[hist-analytic] Kenny: Aristotle on the Will

steve bayne baynesrb at yahoo.com
Sat May 2 07:20:26 EDT 2009


I want to apologize for not replying to a number of 
private emails and postings. I will get to them in due
course. I am moving towards the conclusion of this
writing project, however, and some "end game" issues
remain outstanding.

One issue is this: I rely pretty heavily at some places
on Anthony Kenny's _Aristotle's Theory of the Will_.
Duckworth, 1979. It is the best extended treatment
I've seen. I'm not keen on Kenny's views on the nature
of the will, but his grasp of Aristotle is impressive.
If there is some appalling fact about this treatment that
I should know, someone -please - let me know.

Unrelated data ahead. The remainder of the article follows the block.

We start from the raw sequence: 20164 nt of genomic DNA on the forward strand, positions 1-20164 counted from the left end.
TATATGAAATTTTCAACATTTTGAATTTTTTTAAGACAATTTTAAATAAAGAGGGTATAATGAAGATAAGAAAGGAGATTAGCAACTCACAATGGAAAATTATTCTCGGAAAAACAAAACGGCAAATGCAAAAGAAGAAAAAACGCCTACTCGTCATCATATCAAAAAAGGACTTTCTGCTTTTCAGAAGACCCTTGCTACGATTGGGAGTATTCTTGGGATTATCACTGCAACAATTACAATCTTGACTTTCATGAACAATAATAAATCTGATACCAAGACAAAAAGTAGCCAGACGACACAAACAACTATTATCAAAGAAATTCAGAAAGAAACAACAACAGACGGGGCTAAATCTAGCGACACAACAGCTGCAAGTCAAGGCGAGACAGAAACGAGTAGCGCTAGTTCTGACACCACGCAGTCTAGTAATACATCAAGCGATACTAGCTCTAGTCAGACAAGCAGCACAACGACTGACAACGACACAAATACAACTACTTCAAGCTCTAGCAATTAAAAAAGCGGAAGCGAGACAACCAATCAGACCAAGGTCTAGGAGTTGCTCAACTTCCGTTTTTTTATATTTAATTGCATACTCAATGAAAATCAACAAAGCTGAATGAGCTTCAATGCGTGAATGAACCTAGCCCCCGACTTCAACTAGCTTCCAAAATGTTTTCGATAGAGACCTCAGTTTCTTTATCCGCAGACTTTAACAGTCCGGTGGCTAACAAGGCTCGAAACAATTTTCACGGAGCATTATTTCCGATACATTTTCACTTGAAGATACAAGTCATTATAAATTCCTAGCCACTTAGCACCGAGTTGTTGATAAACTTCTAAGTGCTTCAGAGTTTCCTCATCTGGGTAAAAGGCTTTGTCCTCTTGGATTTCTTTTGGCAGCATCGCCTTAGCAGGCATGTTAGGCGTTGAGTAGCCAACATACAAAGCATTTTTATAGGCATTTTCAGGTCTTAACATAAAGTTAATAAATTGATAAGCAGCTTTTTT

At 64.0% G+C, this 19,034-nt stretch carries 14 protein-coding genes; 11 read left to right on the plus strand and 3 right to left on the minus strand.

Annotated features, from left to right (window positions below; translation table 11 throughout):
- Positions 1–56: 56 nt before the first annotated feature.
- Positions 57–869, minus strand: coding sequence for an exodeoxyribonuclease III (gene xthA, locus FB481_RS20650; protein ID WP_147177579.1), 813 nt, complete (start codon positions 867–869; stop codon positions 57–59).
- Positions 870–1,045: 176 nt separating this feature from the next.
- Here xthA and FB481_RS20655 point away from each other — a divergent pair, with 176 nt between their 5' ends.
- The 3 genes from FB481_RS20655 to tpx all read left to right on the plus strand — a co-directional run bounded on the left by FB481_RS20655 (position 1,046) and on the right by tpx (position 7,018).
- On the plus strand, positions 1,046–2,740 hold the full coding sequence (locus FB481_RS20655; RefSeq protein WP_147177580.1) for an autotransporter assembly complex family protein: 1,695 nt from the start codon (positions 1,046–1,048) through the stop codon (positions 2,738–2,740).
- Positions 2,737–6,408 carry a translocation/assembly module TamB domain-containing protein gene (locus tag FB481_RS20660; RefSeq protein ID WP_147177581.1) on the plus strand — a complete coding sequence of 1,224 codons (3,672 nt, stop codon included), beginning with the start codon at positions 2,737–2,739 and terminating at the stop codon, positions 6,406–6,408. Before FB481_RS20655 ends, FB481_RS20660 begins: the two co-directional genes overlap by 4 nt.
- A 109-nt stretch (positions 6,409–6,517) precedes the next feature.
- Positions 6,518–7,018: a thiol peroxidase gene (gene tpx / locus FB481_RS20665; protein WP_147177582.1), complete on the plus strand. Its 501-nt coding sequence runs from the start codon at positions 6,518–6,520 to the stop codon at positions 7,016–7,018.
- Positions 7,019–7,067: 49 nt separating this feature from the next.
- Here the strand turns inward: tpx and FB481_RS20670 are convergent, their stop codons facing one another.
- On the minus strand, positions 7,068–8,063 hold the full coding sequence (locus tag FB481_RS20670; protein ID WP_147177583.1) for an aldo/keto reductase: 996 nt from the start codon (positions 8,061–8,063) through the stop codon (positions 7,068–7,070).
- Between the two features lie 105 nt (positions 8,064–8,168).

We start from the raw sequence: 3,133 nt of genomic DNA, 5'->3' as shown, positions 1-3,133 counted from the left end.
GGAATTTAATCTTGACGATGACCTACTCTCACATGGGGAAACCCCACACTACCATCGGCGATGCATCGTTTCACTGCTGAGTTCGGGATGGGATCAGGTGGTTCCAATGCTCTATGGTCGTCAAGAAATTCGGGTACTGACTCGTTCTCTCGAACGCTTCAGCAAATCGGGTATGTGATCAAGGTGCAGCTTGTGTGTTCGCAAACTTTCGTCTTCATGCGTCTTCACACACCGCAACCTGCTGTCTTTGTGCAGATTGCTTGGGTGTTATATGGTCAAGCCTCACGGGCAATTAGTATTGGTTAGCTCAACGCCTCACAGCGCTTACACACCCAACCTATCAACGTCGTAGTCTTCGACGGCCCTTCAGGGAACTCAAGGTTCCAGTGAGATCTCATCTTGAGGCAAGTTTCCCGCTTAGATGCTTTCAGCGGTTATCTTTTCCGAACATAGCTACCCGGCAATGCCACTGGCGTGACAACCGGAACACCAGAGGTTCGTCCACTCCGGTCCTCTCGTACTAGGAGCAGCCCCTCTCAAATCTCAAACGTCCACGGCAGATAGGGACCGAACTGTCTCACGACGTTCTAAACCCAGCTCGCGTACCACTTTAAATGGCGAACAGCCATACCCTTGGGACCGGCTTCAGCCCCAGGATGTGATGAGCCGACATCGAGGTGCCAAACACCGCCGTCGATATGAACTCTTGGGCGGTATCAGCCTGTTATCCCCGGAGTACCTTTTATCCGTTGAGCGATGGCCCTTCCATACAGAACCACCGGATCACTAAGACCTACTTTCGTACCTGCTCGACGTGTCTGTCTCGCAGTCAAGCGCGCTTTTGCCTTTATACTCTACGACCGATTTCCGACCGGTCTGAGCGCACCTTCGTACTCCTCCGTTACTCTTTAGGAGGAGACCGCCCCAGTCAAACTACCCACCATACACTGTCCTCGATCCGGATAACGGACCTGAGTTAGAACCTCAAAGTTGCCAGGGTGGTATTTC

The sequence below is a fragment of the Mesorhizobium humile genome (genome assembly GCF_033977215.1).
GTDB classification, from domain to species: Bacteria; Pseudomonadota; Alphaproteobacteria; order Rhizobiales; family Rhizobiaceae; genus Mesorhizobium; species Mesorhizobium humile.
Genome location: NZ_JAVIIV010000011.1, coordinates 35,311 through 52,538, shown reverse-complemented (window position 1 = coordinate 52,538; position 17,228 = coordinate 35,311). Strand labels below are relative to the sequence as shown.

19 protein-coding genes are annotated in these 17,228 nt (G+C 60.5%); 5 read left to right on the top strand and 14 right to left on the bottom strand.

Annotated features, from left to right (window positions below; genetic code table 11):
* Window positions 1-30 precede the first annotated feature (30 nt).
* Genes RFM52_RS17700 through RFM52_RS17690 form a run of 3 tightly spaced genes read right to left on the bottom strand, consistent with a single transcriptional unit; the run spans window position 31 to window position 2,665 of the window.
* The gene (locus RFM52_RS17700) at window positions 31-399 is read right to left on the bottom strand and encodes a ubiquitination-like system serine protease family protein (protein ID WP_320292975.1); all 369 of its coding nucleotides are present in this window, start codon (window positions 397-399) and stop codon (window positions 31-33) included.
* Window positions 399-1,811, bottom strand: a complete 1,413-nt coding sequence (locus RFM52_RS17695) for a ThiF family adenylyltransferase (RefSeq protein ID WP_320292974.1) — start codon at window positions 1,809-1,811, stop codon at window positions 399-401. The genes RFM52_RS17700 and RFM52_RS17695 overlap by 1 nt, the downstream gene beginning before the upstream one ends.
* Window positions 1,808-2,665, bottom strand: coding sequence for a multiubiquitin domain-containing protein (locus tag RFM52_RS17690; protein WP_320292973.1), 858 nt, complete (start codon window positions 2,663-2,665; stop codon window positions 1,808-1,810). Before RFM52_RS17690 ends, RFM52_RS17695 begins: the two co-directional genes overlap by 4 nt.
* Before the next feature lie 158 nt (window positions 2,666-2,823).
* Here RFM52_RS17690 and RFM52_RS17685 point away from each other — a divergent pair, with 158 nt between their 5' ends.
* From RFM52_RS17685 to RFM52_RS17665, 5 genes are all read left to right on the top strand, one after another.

I might add that in my "travels" I'm noticing a conspicuous
overlap of interests and ideas between Anscombe and
Kant. Kant, almost invisibly, "controls" much of what is
going on in James. I've been toying with the idea that
"causa noumenon" in Kant is transient causation, and that
a correct theory of the will include a mixed treatment,
one involving, also, imminent causation."Singularist" theories
have been proposed involving both. This is not essential to
the Anscombe project. Historically, Anscombe's take on
causation seems in many ways to be a reaction to Russell's
views in his earlier papers, involving as they do an assimilation
of law and cause - much discussed in the literature.

Regards

STeve
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